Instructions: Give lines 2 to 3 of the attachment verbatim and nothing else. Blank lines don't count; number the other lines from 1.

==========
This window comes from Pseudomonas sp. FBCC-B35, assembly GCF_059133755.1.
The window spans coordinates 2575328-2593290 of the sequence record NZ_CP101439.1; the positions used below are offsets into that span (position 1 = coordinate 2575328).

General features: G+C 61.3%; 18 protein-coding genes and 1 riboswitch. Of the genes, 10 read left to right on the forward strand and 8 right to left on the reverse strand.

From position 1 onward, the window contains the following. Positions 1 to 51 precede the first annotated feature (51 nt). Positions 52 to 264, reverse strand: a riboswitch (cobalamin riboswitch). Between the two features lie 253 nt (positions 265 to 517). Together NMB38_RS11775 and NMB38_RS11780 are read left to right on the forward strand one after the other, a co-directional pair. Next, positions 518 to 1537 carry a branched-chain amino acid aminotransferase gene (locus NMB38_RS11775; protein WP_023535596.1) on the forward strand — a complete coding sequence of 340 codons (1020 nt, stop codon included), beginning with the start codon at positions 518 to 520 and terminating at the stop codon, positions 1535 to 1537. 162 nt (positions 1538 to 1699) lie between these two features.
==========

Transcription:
The window spans coordinates 2575328-2593290 of the sequence record NZ_CP101439.1; the positions used below are offsets into that span (position 1 = coordinate 2575328).

General features: G+C 61.3%; 18 protein-coding genes and 1 riboswitch. Of the genes, 10 read left to right on the forward strand and 8 right to left on the reverse strand.